Join the mozz madness by tasting samples and watching demos from Biancamano, Fran’s Deli, Lisa’s Deli, Vito’s Deli, and Losurdo Brother’s Bakery. Guests will vote on their favorites and the best mozzarella makers in Hoboken will compete for top dog. The shindig goes down at Elk’s Club from 2 to 6 p.m.

Tickets are $10 but kids get in free. Proceeds will benefit the Hoboken Family Alliance and the Rebuild Hoboken.

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Burrata From Faicco’s, and How It Got There

Burrata is Dish #38 in our countdown (serving suggestion shown)

Welcome to 100 Dishes to Eat Now, the tasty countdown leading up to our “Best of 2012” issue. Tune in every day (weekends, too!) for a new dish from the Fork in the Road team.

Edward Faicco from Sorrento, Italy — just southwest of Naples along the Bay of Naples — founded Faicco’s Pork Store in 1900. Almost from the beginning, the place made and dispensed mozzarella, a fresh full-milk cheese popular in southern Italy, where it’s known as fiore di latte (“flower of milk”).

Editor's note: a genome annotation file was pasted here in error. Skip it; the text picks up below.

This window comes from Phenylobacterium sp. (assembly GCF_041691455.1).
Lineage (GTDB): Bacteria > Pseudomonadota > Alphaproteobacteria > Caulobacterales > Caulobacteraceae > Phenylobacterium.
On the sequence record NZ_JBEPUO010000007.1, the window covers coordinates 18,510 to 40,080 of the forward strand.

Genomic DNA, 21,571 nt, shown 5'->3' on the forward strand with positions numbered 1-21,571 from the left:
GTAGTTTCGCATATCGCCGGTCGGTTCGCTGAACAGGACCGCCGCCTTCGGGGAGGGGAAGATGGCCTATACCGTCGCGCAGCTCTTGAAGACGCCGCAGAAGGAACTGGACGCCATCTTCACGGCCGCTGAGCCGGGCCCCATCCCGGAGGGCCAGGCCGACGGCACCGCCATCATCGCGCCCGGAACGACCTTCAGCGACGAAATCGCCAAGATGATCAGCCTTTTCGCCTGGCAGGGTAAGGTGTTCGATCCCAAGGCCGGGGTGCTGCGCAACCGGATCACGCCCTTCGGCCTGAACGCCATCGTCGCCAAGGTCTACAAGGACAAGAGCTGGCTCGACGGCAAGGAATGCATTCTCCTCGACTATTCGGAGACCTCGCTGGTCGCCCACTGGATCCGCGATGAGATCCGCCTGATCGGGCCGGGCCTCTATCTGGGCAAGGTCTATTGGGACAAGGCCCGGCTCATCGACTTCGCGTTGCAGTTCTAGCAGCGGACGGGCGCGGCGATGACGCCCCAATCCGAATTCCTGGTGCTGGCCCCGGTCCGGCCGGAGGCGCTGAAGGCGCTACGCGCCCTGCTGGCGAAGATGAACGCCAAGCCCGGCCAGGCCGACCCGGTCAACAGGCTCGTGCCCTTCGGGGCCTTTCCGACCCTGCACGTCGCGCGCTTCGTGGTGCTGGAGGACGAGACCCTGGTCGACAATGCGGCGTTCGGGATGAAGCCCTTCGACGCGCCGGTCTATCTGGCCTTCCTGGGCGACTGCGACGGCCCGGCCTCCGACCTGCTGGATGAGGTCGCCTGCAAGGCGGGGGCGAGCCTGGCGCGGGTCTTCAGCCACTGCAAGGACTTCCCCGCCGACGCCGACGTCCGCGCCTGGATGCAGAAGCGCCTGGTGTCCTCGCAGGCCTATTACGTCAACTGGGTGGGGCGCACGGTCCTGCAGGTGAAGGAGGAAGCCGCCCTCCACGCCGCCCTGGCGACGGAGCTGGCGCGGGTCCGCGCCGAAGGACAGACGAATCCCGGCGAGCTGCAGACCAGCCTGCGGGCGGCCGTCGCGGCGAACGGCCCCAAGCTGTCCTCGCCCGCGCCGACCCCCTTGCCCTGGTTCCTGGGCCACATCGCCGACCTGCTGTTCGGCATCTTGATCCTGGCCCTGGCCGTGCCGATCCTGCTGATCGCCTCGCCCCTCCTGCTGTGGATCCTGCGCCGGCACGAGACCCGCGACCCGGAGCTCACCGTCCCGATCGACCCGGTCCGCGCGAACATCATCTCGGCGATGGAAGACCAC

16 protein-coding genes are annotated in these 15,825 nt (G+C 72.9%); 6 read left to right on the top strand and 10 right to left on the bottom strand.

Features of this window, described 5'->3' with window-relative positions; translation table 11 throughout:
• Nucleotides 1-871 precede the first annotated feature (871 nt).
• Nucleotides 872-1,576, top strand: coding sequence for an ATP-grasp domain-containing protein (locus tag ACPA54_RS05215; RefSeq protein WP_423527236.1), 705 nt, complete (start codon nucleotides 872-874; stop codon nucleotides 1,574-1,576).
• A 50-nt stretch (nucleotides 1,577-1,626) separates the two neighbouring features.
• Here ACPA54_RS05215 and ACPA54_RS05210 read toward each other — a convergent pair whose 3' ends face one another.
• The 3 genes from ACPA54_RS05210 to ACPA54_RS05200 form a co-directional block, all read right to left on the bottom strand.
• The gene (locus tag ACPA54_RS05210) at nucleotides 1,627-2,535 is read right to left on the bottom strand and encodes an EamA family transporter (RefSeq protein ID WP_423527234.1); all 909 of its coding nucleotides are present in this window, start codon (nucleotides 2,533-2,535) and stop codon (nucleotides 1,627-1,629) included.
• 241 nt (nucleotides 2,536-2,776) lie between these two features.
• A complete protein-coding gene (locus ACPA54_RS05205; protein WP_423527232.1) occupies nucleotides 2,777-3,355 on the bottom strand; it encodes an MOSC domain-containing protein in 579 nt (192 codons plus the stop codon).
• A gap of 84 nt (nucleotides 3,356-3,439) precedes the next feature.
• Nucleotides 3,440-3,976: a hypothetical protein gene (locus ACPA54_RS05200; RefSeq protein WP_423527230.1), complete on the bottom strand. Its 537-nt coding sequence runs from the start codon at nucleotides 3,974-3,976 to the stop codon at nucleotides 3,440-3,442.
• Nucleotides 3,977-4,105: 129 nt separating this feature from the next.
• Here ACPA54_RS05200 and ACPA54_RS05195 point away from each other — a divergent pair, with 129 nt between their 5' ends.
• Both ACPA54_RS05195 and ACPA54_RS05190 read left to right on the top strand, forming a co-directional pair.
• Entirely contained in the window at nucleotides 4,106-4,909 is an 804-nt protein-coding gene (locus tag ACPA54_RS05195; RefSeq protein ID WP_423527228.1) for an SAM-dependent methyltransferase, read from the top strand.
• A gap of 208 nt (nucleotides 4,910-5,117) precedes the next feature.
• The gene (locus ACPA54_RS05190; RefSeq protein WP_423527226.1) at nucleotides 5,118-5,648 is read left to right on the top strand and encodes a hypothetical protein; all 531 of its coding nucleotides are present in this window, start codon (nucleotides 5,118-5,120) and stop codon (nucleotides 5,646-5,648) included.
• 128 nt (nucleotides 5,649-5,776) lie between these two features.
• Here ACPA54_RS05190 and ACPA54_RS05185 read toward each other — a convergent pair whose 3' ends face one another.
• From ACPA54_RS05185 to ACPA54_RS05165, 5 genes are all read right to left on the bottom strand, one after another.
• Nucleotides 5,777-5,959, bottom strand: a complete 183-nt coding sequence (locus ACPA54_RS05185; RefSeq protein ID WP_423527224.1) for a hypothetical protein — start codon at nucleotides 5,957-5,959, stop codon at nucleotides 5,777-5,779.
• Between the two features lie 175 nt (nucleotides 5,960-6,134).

Just recently, Faicco’s started selling tubs of burrata imported from Italy, an interesting addition to a stock of meats, cheeses, and groceries that are partly from the U.S., partly imported from Italy. Burrata is another soft milk cheese, but one that is made by stuffing cheese shells with cheese strands and full cream to make a cheese that’s rich and soupy in the middle, perfect for bread or scooped with crudite.

Why does Faicco’s import the cheese? Couldn’t they have been making it all along, since burrata is clearly a cousin of mozzarella?

Because burrata was not invented until 1920, when it originated in Apulia, the heal of the boot. And that was long after the founder of Faicco’s had left the old country.

in fact, Faicco’s has been playing something of a catch-up ball game as new Italian fads — of which burrata is one — have swept across the city. But now you can visit this venerable old store in the West Village for things like single-estate olive oils and boutique-y dried pastas never known to Italian immigrants of the last century.

Faicco’s Pork Store
260 Bleecker Street
212-243-1974

 

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San Matteo Panuozzo’s Burrata Sandwich

San Matteo Pizza and Espresso Bar’s East Village spin-off, which opened last month, specializes in a relatively new addition to the takeout-pizza canon — the panuozzo. These sandwiches use pieces of pizza dough baked in the Neapolitan style and lightly swiped with tomato sauce as bread to house hearty fillings like roast pork, sausage and broccoli rabe, and pancetta and artichokes.